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Cell Transplant. 2019 Dec;28(12):1709-1720. doi: 10.1177/0963689719880527. Epub 2019 Sep 29.

Autologous Micro-Fragmented Adipose Tissue as Stem Cell-Based Natural Scaffold for Cartilage Defect Repair.

Xu T1, Yu X1,2, Yang Q1, Liu X1, Fang J1,2, Dai X1,2.

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Department of Orthopaedic Surgery, The Second Affiliated Hospital, Zhejiang University School of Medicine, Hangzhou, China.
Department of Orthopaedic Surgery, Hangzhou Mingzhou Hospital (International Medical Center, Second Affiliated Hospital, Zhejiang University School of Medicine), Hangzhou, China.


Osteoarthritis (OA) poses a tough challenge worldwide. Adipose-derived stem cells (ASCs) have been proved to play a promising role in cartilage repair. However, enzymatic digestion, ex vivo culture and expansion, with significant senescence and decline in multipotency, limit their application. The present study was designed to obtain micro-fragmented adipose tissue (MFAT) through gentle mechanical force and determine the effect of this stem cell-based natural scaffold on repair of full-thickness cartilage defects. In this study, ASCs sprouted from MFAT were characterized by multi-differentiation induction and flow cytometry. Scratch and transwell migration assays were operated to determine whether MFAT could promote migration of chondrocytes in vitro. In a rat model, cartilage defects were created on the femoral groove and treated with intra-articular injection of MFAT or PBS for 6 weeks and 12 weeks (n = 12). At the time points, the degree of cartilage repair was evaluated by histological staining, immunohistochemistry and scoring, respectively. Two unoperated age-matched animals served as native controls. ASCs derived from MFAT possessed properties to differentiate into adipocytes, osteocytes and chondrocytes, with expression of mesenchymal stem cell markers (CD29, 44, 90) and no expression of hematopoietic markers (CD31, 34, 45). In addition, MFAT could significantly promote migration of chondrocytes. MFAT-treated defects showed improved macroscopic appearance and histological evaluation compared with PBS-treated defects at both time points. After 12 weeks of treatment, MFAT-treated defects displayed regular surface, high amount of hyaline cartilage, intact subchondral bone reconstruction and corresponding formation of type I, II, and VI collagen, which resembled the normal cartilage. This study demonstrates the efficacy of MFAT on cartilage repair in an animal model for the first time, and the utility of MFAT as a ready-to-use therapeutic alternative to traditional stem cell therapy.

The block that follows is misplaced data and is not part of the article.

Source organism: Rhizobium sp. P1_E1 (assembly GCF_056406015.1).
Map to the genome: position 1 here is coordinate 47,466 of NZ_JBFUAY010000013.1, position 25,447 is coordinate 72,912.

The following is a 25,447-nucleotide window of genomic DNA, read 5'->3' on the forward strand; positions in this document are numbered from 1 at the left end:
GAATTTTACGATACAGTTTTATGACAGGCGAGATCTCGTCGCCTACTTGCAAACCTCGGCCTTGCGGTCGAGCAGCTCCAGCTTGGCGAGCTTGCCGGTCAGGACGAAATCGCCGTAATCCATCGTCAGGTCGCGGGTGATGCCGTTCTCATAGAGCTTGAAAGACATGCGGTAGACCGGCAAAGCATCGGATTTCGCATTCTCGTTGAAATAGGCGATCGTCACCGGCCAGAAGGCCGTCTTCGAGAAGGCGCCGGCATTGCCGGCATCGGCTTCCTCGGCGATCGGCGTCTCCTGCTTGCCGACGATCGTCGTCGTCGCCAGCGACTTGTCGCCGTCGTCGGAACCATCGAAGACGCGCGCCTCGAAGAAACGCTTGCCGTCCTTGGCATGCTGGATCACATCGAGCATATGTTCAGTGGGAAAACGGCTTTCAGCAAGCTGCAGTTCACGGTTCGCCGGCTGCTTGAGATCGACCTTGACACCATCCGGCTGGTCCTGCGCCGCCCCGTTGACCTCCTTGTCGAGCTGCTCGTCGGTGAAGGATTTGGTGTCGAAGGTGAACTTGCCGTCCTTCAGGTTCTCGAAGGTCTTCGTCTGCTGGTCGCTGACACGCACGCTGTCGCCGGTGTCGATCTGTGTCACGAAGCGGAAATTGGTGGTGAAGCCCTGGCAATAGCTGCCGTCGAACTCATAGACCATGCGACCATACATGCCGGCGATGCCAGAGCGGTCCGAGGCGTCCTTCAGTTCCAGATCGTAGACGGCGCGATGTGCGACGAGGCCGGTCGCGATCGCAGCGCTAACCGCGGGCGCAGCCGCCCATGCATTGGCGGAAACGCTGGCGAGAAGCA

cartilage defect; micro-fragmented adipose tissue; repair; stem cell

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